Manchester United’s home Old Trafford has long been England’s premier club stadium. The ‘Theatre of Dreams’ has the biggest capacity for a club side in England at 76,000, but the stadium has not been redeveloped at all since the North West and North East Quadrants were filled in during the 2005/06 season.
Planning for the Quadrants was put in place before the take-over of the club by the Glazer family, and they have not put forward any plans while owning the club to increase the capacity further. In the time since, Manchester City have expanded their capacity in the South Stand to fit 55,000 inside the Etihad and this week Liverpool have put forward more consultation plans to increase their Anfield Road end, taking the overall capacity of Anfield to over 60,000.
On this evidence it’s clear that United’s rivals are not only ahead on the pitch, but also off it. Old Trafford from a distance looks rusty and lob sided, due to the fact that the South Stand, renamed The Bobby Charlton Stand in 2016, has only one tier, compared to the opposite North Stand’s three. Behind the South Stand is residential houses and a railway line used by fans every game, these being the biggest logistical issues regarding adding new tiers.
It would cost reportedly 200 million to add 10,000 extra seats, however, with United being one of the richest clubs in world football, money should be no issue. It has been stated that there is also the technology available to not have to build over the railway line. However, the expansion would mean limited additional corporate facilities and this shows how the Glazers operate, if there is little room for corporate opportunities, the interest will not be high.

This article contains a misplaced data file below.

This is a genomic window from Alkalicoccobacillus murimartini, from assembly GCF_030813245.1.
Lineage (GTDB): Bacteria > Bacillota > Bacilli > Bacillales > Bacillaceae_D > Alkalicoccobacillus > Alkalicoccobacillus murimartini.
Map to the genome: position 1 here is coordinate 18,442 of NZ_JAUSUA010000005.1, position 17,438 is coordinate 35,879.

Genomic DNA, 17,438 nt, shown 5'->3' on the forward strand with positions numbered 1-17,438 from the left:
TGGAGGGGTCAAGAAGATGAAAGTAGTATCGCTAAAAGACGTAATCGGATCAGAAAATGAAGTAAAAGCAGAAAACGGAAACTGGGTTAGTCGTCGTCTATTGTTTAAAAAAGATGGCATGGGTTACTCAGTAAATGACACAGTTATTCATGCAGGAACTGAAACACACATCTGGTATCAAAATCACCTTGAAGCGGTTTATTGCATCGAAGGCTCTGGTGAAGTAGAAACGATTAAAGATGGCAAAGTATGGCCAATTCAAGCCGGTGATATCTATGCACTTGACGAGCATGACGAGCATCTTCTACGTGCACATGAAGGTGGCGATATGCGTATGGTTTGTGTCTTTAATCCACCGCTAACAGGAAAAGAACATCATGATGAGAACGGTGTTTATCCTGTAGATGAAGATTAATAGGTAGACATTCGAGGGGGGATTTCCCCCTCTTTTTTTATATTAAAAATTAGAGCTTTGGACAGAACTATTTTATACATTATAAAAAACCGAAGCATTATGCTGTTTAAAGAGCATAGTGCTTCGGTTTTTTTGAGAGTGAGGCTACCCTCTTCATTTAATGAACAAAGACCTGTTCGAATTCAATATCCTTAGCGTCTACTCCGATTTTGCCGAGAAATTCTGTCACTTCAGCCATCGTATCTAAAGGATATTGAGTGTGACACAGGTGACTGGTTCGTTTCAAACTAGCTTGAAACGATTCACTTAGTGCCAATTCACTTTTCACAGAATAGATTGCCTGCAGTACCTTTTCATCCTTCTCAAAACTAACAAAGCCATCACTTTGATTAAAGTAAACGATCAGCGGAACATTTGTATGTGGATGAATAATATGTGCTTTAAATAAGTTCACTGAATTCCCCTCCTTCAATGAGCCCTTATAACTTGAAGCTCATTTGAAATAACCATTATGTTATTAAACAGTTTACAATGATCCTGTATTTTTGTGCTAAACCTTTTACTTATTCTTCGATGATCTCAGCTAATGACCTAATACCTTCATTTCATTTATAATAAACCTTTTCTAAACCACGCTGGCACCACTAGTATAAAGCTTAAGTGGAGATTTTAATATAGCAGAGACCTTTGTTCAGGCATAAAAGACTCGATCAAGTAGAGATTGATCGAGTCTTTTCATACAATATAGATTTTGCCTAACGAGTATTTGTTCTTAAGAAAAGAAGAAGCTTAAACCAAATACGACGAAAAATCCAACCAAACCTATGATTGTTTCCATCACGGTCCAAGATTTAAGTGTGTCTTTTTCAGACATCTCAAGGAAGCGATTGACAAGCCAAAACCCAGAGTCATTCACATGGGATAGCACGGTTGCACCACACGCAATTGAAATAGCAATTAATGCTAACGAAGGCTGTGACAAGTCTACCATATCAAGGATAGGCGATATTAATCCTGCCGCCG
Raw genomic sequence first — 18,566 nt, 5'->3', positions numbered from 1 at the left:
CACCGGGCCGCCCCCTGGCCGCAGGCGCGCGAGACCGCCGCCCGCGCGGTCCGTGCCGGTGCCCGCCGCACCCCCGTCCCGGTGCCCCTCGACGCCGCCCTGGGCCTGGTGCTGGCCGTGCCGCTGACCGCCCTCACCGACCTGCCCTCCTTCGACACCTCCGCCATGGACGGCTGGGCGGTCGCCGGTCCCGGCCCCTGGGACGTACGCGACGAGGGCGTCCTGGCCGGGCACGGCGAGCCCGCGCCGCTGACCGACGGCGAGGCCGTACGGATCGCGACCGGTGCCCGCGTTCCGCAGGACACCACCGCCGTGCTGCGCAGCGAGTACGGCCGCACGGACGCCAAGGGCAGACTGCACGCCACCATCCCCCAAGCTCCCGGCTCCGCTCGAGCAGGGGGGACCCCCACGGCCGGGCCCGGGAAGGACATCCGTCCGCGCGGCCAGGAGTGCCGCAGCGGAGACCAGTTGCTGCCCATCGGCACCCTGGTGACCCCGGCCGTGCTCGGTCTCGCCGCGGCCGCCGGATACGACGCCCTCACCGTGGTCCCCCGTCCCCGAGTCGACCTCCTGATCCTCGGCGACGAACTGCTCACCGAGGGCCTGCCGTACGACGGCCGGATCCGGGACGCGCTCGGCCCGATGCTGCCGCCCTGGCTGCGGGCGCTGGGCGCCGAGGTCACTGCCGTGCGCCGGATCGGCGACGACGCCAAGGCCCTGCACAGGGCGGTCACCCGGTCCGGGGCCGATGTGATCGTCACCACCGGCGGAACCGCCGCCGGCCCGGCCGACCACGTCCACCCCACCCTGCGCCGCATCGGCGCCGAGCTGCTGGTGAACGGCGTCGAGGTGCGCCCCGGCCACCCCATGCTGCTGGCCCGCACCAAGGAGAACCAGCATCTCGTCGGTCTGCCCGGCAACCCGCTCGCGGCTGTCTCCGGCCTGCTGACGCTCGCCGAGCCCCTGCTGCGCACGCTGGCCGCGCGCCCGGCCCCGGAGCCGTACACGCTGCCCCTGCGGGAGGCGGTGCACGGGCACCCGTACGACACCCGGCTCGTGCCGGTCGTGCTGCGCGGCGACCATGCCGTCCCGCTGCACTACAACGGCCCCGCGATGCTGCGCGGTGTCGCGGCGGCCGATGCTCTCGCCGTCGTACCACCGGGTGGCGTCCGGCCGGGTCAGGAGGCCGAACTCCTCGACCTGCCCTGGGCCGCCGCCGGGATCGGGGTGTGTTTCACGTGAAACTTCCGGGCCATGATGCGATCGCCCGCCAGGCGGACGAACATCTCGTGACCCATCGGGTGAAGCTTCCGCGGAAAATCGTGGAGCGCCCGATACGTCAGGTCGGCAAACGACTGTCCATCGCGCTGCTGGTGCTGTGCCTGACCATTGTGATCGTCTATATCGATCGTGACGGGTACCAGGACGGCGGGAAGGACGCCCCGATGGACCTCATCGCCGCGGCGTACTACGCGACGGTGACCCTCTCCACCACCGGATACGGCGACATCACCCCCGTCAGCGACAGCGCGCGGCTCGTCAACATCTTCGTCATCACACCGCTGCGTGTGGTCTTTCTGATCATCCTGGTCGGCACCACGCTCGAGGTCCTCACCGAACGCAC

Over the years the number of channels now broadcasting matches has resulted in a substantial increase in TV money coming into the club, and the significant amount of sponsors the club has too now adds millions a season. Simply put, matchday revenue no longer makes the club the most money. The Glazers are rarely seen at Old Trafford, so it would come as no surprise that the matchday experience means little to them. Their lack of care for the ground could be seen before last April’s Manchester derby when the roof leaked before the game.
Managing director Richard Arnold stated in 2018 that expanding Old Trafford would be a multi-season challenge and there wasn’t a certain way of doing it without rendering United homeless. However, the club needs to move forward in some way as other clubs are catching up either through ground redevelopment or by moving to a new ground completely. In the years that the Glazers have owned the club, Arsenal and Tottenham have moved into impressively modern new grounds, while Everton and Chelsea are also planning to move in the near future.
Moving away from Old Trafford would be troubling for most fans, but the way the ground is being allowed to rot under current ownership means United are being left in the past. It seems like it won’t take many more years until the ground no longer has the highest capacity in the country. Under the ownership of the Glazers, the Theatre of Dreams is being slept on, and something will have to change.
Written by Alex Metcalfe